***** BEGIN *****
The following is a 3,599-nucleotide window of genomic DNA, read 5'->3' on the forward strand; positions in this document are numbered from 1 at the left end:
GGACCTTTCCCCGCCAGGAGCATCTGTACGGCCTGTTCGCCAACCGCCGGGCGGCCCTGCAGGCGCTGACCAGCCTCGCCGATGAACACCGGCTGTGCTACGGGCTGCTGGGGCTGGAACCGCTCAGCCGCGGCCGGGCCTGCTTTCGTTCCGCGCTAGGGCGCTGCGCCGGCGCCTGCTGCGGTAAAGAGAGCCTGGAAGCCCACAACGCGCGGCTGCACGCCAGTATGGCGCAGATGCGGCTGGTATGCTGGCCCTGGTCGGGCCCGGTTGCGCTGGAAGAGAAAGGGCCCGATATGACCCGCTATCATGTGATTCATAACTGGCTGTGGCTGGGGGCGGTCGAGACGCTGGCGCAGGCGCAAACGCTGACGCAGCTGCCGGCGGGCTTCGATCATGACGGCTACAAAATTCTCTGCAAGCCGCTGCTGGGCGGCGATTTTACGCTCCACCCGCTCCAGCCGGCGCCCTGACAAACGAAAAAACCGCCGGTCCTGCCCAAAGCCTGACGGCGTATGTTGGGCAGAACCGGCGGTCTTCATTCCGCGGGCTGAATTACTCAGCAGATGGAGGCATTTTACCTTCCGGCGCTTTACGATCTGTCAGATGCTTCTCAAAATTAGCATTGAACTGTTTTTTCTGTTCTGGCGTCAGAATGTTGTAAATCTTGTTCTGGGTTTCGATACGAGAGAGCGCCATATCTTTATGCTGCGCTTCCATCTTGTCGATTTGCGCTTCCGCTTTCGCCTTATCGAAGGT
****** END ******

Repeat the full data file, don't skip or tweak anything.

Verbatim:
The following is a 3,599-nucleotide window of genomic DNA, read 5'->3' on the forward strand; positions in this document are numbered from 1 at the left end:
GGACCTTTCCCCGCCAGGAGCATCTGTACGGCCTGTTCGCCAACCGCCGGGCGGCCCTGCAGGCGCTGACCAGCCTCGCCGATGAACACCGGCTGTGCTACGGGCTGCTGGGGCTGGAACCGCTCAGCCGCGGCCGGGCCTGCTTTCGTTCCGCGCTAGGGCGCTGCGCCGGCGCCTGCTGCGGTAAAGAGAGCCTGGAAGCCCACAACGCGCGGCTGCACGCCAGTATGGCGCAGATGCGGCTGGTATGCTGGCCCTGGTCGGGCCCGGTTGCGCTGGAAGAGAAAGGGCCCGATATGACCCGCTATCATGTGATTCATAACTGGCTGTGGCTGGGGGCGGTCGAGACGCTGGCGCAGGCGCAAACGCTGACGCAGCTGCCGGCGGGCTTCGATCATGACGGCTACAAAATTCTCTGCAAGCCGCTGCTGGGCGGCGATTTTACGCTCCACCCGCTCCAGCCGGCGCCCTGACAAACGAAAAAACCGCCGGTCCTGCCCAAAGCCTGACGGCGTATGTTGGGCAGAACCGGCGGTCTTCATTCCGCGGGCTGAATTACTCAGCAGATGGAGGCATTTTACCTTCCGGCGCTTTACGATCTGTCAGATGCTTCTCAAAATTAGCATTGAACTGTTTTTTCTGTTCTGGCGTCAGAATGTTGTAAATCTTGTTCTGGGTTTCGATACGAGAGAGCGCCATATCTTTATGCTGCGCTTCCATCTTGTCGATTTGCGCTTCCGCTTTCGCCTTATCGAAGGT